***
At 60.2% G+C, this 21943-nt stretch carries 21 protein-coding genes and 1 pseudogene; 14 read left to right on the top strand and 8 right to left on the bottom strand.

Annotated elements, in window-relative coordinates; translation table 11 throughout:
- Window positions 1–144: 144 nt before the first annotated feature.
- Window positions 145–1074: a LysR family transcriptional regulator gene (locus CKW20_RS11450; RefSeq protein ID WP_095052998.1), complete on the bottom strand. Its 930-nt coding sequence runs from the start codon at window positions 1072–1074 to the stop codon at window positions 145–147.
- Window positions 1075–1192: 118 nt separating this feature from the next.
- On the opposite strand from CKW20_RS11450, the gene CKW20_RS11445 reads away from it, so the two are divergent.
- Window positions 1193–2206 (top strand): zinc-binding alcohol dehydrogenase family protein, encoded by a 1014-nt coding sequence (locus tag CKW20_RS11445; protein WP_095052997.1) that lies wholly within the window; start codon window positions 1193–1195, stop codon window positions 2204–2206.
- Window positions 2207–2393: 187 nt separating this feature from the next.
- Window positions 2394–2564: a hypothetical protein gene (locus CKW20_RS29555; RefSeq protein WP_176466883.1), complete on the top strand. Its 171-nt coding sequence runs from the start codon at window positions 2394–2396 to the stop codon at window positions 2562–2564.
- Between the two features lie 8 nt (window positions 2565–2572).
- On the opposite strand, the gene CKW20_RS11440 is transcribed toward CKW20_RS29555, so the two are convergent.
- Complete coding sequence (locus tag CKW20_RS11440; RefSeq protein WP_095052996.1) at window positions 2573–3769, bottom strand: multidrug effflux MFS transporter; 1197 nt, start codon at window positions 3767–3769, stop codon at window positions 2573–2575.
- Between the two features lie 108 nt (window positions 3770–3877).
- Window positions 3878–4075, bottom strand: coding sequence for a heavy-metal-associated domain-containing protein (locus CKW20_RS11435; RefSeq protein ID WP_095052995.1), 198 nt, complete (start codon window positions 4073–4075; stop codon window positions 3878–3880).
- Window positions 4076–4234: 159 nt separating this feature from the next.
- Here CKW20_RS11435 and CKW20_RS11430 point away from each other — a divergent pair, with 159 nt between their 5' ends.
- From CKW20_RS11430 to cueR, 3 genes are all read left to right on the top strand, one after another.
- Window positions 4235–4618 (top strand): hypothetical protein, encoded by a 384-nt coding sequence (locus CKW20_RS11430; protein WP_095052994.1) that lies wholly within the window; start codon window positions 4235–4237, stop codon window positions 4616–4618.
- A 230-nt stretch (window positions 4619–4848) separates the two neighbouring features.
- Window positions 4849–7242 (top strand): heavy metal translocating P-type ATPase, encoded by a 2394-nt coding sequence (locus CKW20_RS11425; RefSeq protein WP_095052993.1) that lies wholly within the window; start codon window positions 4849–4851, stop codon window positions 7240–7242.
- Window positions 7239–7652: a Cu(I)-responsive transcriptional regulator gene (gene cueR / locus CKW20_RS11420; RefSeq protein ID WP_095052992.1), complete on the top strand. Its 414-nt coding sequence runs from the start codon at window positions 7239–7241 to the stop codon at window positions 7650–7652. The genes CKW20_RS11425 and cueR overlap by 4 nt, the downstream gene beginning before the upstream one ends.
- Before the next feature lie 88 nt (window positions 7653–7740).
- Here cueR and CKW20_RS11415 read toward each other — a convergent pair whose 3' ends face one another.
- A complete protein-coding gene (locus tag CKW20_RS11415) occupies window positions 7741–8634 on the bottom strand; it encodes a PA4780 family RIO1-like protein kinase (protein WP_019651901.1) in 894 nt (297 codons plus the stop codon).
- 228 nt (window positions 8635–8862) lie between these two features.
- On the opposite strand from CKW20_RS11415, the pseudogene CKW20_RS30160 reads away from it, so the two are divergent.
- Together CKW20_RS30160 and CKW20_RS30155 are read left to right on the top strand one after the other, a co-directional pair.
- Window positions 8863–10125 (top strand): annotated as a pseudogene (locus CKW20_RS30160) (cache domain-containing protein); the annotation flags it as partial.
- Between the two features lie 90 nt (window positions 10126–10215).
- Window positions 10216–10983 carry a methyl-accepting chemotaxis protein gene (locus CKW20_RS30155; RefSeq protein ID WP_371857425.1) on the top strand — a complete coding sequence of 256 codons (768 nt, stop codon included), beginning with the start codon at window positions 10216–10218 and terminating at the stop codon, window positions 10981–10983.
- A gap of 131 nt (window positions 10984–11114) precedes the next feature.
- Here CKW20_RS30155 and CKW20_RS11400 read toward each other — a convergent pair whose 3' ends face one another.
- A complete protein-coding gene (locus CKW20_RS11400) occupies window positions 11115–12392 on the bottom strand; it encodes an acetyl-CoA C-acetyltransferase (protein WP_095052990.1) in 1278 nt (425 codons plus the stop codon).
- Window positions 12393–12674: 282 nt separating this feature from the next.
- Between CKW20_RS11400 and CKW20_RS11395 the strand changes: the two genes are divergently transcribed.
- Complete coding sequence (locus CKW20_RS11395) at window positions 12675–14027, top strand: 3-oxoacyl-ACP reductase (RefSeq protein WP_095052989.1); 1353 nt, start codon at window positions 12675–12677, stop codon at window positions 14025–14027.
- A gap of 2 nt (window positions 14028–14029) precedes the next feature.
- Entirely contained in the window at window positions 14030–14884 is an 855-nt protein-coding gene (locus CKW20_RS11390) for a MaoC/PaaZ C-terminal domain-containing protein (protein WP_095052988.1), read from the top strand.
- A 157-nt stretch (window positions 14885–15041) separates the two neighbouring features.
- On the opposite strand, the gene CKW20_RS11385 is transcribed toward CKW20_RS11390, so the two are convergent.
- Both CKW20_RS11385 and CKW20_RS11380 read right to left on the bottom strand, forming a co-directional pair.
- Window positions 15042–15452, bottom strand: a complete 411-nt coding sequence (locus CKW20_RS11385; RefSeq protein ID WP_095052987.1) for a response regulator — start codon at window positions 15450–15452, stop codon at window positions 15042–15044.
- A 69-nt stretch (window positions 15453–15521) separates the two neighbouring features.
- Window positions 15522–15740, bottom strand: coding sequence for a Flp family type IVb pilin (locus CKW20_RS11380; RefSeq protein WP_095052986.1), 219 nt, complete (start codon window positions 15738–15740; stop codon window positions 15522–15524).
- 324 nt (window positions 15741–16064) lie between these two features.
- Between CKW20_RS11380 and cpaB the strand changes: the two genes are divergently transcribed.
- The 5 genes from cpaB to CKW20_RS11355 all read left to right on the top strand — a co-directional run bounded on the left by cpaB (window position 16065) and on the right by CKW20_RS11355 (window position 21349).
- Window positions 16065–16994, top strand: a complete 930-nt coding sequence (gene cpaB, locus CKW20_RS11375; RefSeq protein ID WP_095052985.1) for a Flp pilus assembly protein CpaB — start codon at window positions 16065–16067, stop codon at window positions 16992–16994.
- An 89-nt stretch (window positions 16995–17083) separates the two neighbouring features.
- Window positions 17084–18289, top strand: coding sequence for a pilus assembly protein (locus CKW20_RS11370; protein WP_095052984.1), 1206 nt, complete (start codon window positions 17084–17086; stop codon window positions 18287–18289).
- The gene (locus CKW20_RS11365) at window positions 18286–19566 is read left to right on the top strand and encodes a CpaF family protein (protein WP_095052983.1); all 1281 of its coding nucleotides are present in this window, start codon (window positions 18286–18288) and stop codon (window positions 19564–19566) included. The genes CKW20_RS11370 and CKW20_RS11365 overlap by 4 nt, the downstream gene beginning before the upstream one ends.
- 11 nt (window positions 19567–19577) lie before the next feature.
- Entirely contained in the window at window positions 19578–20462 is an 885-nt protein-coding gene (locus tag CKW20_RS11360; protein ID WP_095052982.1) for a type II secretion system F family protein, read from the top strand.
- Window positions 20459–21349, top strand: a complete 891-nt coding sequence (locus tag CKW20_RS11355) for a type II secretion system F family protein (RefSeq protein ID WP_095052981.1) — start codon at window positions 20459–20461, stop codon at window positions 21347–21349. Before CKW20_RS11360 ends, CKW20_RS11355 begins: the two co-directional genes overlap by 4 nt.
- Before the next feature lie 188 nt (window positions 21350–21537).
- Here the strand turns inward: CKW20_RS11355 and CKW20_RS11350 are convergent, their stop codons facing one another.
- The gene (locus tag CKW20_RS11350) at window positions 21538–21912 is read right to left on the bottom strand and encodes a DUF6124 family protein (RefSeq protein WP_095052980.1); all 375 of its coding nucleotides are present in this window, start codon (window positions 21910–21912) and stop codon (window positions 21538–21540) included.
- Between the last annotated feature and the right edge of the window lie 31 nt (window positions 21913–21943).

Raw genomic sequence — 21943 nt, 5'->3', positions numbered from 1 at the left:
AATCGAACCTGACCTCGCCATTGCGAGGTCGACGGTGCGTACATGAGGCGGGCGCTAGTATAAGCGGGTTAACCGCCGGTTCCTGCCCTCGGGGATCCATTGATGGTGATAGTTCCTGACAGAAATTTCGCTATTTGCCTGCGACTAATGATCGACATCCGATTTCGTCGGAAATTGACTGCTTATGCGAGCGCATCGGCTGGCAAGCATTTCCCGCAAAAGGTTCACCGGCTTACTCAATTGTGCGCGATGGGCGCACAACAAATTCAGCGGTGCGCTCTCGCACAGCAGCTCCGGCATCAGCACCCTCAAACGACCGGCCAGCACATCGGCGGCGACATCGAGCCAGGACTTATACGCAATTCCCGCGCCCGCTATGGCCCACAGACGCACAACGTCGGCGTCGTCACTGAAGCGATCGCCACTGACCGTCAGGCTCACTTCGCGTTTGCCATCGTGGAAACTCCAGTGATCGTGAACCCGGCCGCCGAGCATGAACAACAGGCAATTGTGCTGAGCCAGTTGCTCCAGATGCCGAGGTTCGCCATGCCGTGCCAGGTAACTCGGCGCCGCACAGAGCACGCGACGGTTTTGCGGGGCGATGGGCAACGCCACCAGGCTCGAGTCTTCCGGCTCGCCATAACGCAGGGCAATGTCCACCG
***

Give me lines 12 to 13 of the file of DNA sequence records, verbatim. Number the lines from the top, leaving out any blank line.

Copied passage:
- Complete coding sequence (locus tag CKW20_RS11440; RefSeq protein WP_095052996.1) at window positions 2573–3769, bottom strand: multidrug effflux MFS transporter; 1197 nt, start codon at window positions 3767–3769, stop codon at window positions 2573–2575.
- Between the two features lie 108 nt (window positions 3770–3877).